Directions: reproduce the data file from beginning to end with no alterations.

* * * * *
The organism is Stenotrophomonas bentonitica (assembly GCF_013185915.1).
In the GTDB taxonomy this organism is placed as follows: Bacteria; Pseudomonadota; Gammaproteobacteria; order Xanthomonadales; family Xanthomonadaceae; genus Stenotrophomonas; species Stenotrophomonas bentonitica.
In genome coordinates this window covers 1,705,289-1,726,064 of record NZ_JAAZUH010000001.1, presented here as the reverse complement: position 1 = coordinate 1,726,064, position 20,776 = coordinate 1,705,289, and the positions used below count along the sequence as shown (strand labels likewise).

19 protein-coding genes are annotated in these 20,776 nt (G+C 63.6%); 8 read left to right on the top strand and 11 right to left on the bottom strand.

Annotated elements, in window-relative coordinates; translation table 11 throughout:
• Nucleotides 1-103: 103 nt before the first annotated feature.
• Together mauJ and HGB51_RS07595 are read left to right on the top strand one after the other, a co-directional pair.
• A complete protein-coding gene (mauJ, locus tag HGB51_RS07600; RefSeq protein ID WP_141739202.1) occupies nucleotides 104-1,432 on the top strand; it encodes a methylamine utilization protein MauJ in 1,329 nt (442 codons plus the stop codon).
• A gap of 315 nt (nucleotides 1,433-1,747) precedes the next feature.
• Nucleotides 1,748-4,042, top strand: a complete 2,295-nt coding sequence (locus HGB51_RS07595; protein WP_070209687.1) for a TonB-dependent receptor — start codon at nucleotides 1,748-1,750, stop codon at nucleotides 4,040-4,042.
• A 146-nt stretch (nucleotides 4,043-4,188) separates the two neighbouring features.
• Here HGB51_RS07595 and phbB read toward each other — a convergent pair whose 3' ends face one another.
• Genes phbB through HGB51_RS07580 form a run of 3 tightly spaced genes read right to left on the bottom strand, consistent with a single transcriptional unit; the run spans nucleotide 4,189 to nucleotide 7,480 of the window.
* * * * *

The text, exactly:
The organism is Stenotrophomonas bentonitica (assembly GCF_013185915.1).
In the GTDB taxonomy this organism is placed as follows: Bacteria; Pseudomonadota; Gammaproteobacteria; order Xanthomonadales; family Xanthomonadaceae; genus Stenotrophomonas; species Stenotrophomonas bentonitica.
In genome coordinates this window covers 1,705,289-1,726,064 of record NZ_JAAZUH010000001.1, presented here as the reverse complement: position 1 = coordinate 1,726,064, position 20,776 = coordinate 1,705,289, and the positions used below count along the sequence as shown (strand labels likewise).

19 protein-coding genes are annotated in these 20,776 nt (G+C 63.6%); 8 read left to right on the top strand and 11 right to left on the bottom strand.

Annotated elements, in window-relative coordinates; translation table 11 throughout:
• Nucleotides 1-103: 103 nt before the first annotated feature.
• Together mauJ and HGB51_RS07595 are read left to right on the top strand one after the other, a co-directional pair.
• A complete protein-coding gene (mauJ, locus tag HGB51_RS07600; RefSeq protein ID WP_141739202.1) occupies nucleotides 104-1,432 on the top strand; it encodes a methylamine utilization protein MauJ in 1,329 nt (442 codons plus the stop codon).
• A gap of 315 nt (nucleotides 1,433-1,747) precedes the next feature.
• Nucleotides 1,748-4,042, top strand: a complete 2,295-nt coding sequence (locus HGB51_RS07595; protein WP_070209687.1) for a TonB-dependent receptor — start codon at nucleotides 1,748-1,750, stop codon at nucleotides 4,040-4,042.
• A 146-nt stretch (nucleotides 4,043-4,188) separates the two neighbouring features.
• Here HGB51_RS07595 and phbB read toward each other — a convergent pair whose 3' ends face one another.
• Genes phbB through HGB51_RS07580 form a run of 3 tightly spaced genes read right to left on the bottom strand, consistent with a single transcriptional unit; the run spans nucleotide 4,189 to nucleotide 7,480 of the window.